But even as we return to some sort of normality, it will be many years before the economy resembles its pre-COVID self. And the Parliamentary Budget Office predicts the federal budget won't leave its deficit behind in this decade. 

Treasurer Josh Frydenberg joins the podcast to discuss Thursday's budget update and the economy's future. 

Frydenberg acknowledges the road back will be tough, for the economy and the budget. 

Given the "huge economic shock" of COVID, the "unprecedented spending" will leave us in the red for a long time. "There will be a very challenging fiscal environment for years out of this crisis."

But the economic future looks vastly better than in the hairy initial days of the COVID crisis. 

"Very early on it was uncertain, and many of us feared the worst."

"Treasury told me early on in the pandemic that the unemployment rate could reach 10%, and, but for Jobkeeper, reach 15%. That's a very different world to the one that you and I face today."

"Programmes like JobKeeper, the cash flow boost, the JobSeeker Coronavirus Supplement, the $750 payments, now $250 payments to pensioners and to carers and others on income support have very much helped pull Australia through this challenging time. 

"Australians go into Christmas with real cause for optimism and hope."

Chief Scientist Alan Finkel on climate, energy and emissions

Chief Scientist Alan Finkel on climate, energy and emissions

December 9, 2020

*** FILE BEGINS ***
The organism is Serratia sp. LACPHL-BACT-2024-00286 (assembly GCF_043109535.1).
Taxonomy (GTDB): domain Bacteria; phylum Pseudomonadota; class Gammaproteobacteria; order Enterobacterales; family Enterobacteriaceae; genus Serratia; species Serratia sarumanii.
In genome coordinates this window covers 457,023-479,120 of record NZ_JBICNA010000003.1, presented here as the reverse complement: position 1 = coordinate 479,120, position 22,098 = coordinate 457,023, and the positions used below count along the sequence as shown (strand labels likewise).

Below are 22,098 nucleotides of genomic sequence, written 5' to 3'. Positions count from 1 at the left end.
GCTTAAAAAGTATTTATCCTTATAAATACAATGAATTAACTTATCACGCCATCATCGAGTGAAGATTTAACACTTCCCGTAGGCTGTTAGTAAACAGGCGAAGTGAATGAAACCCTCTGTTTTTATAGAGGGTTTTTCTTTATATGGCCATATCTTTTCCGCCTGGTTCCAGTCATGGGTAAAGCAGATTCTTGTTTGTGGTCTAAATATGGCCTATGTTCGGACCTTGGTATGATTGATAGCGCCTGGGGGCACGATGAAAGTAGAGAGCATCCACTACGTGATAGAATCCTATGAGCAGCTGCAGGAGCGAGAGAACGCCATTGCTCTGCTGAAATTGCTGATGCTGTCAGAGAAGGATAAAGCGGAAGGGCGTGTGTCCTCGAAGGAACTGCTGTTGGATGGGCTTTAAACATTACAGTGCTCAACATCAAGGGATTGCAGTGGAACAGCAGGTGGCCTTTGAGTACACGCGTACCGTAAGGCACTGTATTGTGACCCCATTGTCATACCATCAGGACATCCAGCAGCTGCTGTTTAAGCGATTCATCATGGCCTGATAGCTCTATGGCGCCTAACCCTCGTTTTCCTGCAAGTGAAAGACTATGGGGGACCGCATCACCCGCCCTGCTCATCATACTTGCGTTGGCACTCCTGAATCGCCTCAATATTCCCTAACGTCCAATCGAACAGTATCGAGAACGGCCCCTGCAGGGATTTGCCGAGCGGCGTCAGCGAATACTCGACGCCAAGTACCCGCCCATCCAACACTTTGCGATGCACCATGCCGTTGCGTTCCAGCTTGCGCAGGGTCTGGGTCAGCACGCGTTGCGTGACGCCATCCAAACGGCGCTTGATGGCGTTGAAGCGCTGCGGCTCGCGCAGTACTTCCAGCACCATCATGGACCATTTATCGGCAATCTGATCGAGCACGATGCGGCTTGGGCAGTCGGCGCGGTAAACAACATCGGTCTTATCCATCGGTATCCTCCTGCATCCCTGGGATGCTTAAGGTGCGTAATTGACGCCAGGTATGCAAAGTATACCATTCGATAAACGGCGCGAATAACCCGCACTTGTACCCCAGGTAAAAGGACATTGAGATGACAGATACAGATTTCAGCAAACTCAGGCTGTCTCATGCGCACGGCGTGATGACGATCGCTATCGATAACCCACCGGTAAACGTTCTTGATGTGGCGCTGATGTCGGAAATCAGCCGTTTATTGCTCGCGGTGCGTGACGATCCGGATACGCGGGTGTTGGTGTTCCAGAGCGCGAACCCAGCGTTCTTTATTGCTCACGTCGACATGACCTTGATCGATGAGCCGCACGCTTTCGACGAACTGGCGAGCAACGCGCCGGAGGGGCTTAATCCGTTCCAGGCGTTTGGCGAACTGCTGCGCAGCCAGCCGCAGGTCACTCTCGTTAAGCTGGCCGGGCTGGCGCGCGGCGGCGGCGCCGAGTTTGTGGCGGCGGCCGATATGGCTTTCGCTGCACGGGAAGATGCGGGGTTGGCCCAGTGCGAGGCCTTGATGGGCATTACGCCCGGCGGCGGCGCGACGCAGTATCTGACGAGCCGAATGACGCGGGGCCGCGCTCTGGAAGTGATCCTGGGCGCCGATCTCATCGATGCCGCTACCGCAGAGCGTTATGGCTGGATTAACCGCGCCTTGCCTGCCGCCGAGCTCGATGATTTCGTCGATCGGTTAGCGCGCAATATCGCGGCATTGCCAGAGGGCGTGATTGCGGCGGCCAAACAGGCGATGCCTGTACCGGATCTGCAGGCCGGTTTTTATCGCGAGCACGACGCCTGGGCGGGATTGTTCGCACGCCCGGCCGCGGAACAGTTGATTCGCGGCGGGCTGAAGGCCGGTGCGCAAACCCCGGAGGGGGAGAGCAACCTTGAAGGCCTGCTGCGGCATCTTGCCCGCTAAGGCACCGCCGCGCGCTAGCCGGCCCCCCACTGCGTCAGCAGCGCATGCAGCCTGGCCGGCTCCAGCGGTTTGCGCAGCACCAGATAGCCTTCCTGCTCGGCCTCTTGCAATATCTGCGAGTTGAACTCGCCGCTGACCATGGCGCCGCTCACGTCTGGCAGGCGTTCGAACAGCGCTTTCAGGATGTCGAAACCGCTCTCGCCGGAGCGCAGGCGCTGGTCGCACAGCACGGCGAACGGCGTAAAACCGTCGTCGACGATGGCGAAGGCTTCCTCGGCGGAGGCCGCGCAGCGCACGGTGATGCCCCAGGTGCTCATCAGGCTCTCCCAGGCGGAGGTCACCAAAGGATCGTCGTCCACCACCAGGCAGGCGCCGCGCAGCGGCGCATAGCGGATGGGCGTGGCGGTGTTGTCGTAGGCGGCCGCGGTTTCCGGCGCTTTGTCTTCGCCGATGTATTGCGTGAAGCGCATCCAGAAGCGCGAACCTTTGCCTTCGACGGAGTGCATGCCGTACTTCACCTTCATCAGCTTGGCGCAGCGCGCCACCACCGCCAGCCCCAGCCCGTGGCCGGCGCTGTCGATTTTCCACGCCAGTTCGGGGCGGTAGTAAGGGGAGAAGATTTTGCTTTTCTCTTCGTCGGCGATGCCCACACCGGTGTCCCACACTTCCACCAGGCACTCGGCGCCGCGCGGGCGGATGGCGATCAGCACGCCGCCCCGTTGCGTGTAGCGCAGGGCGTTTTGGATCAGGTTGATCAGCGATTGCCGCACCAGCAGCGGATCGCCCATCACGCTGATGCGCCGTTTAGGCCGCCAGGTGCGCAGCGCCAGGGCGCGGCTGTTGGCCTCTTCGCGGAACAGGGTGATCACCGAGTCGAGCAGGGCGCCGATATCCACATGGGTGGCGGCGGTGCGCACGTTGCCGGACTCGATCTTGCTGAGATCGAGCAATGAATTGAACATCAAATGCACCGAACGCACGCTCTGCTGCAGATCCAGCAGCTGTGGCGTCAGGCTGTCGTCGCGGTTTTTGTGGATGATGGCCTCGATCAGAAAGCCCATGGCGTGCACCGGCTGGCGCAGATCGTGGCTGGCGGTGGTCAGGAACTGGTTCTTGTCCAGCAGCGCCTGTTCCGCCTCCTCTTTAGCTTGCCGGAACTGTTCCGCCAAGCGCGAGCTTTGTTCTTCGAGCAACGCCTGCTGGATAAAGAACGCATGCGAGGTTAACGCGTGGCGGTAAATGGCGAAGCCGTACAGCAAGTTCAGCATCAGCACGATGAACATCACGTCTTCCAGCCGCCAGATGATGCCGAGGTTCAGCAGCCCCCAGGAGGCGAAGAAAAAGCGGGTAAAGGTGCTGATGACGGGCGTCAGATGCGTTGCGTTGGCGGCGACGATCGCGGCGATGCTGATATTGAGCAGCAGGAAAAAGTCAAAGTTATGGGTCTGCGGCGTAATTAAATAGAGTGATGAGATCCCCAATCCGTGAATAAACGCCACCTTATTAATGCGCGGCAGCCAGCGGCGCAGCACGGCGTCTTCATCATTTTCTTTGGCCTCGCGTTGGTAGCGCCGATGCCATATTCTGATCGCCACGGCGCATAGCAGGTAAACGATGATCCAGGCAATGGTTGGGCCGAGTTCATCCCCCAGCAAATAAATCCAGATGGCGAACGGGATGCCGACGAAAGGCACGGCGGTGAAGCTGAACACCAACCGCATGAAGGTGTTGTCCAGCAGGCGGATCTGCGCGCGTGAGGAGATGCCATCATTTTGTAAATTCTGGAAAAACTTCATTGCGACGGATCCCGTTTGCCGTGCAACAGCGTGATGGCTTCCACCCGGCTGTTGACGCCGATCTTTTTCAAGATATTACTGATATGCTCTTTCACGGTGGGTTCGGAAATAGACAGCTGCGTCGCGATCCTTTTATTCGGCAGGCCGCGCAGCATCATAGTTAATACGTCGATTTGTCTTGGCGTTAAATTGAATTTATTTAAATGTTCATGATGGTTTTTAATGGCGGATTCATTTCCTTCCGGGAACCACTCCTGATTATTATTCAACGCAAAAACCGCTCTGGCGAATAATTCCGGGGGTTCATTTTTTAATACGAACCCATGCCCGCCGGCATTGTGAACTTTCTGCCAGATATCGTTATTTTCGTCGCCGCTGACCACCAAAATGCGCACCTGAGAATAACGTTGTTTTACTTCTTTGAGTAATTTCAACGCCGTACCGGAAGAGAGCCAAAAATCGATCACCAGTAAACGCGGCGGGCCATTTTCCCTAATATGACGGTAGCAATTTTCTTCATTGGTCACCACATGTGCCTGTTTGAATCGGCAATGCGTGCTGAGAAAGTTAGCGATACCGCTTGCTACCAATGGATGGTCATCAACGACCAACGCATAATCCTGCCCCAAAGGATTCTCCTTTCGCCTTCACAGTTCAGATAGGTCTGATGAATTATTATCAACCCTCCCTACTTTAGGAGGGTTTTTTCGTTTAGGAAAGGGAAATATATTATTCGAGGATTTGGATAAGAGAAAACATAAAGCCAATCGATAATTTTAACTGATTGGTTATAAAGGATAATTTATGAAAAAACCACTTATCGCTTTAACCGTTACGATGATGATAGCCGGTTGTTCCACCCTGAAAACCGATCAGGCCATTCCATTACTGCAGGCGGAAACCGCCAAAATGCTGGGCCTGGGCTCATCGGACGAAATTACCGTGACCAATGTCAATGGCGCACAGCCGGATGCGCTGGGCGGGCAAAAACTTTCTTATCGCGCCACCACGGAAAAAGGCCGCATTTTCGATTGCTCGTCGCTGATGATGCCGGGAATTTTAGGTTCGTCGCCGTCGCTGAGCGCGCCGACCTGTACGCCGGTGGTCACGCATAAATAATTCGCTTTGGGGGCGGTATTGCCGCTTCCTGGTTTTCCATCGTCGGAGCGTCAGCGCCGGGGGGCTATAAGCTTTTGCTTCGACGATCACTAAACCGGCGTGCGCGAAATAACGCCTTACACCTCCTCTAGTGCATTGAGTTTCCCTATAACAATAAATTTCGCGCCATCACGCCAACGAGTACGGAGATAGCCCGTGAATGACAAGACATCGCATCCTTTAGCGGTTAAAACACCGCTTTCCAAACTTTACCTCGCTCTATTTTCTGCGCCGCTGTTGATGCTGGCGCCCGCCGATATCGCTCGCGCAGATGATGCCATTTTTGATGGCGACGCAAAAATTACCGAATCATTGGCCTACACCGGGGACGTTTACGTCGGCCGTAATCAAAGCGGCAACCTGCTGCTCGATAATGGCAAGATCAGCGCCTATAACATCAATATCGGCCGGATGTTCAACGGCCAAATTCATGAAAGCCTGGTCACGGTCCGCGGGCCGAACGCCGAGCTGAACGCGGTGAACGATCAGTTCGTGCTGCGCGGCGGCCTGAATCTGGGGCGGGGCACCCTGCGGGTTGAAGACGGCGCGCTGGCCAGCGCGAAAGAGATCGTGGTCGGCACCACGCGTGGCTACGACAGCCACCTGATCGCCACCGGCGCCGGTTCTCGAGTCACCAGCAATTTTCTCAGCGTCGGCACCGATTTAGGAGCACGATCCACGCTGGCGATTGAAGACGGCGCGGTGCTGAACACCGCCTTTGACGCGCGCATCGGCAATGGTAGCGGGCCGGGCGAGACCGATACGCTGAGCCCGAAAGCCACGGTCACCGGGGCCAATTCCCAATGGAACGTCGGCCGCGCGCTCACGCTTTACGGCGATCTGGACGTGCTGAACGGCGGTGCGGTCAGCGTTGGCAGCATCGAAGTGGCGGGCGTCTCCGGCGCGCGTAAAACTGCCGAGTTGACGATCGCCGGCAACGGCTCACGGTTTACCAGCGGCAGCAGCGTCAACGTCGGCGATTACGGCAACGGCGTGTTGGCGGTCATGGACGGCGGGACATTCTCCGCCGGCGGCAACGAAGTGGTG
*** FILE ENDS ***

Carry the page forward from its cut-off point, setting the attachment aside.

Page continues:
This month Alan Finkel ends his term as Australia's Chief Scientist. 

An entrepreneur, engineer, neuroscientist, and educator in his former life, Finkel describes the role he's held since 2016 as consisting of two activities.

There's "reviewing" – briefing government on all matters scientific, including energy and climate change. And then there's "making things up" – developing programs to support the communication of science, technology, innovation, and research across the community.

Writing for The Conversation, Finkel expresses confidence Australia will achieve the "dramatic reduction in emissions" that is "necessary". 

However the road has not been easy, with many political setbacks.

"I was certainly somewhat personally disappointed, and disappointed for the country, that the Clean Energy Target wasn't adopted," Finkel tells the podcast.

"On the other hand, I took a lot of comfort from the fact that the other 49 out of 50 recommendations [in his report] were accepted and adopted and most of them have been implemented."

"Those recommendations – a lot of them have been part of the reason that we've been able to introduce solar and wind electricity at extraordinary rates in the last three years."